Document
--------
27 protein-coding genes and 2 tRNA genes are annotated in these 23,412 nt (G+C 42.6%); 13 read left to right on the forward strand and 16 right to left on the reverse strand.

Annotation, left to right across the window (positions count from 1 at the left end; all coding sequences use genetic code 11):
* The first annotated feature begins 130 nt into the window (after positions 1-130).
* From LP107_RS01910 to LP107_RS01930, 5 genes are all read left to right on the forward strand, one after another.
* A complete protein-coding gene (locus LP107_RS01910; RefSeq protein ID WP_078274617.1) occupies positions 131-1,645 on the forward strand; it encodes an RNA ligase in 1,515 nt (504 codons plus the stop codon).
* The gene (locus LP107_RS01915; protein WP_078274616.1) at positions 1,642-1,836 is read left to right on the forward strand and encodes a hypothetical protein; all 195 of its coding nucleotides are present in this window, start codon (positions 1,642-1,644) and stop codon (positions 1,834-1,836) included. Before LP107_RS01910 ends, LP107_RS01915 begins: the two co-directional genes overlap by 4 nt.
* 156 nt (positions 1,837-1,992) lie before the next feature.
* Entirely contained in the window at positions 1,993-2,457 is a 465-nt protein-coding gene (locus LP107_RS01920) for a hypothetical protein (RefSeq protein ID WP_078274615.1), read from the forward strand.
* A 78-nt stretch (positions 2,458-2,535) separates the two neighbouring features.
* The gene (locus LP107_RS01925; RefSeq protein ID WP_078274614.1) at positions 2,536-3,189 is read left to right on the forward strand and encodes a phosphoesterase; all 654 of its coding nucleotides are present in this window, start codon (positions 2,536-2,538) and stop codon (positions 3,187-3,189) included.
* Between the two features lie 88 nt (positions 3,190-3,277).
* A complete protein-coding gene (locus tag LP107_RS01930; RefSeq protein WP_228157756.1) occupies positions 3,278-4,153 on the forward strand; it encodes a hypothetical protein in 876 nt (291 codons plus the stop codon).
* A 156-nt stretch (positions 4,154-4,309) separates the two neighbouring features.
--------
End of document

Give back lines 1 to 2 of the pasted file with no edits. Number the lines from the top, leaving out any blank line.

27 protein-coding genes and 2 tRNA genes are annotated in these 23,412 nt (G+C 42.6%); 13 read left to right on the forward strand and 16 right to left on the reverse strand.

Annotation, left to right across the window (positions count from 1 at the left end; all coding sequences use genetic code 11):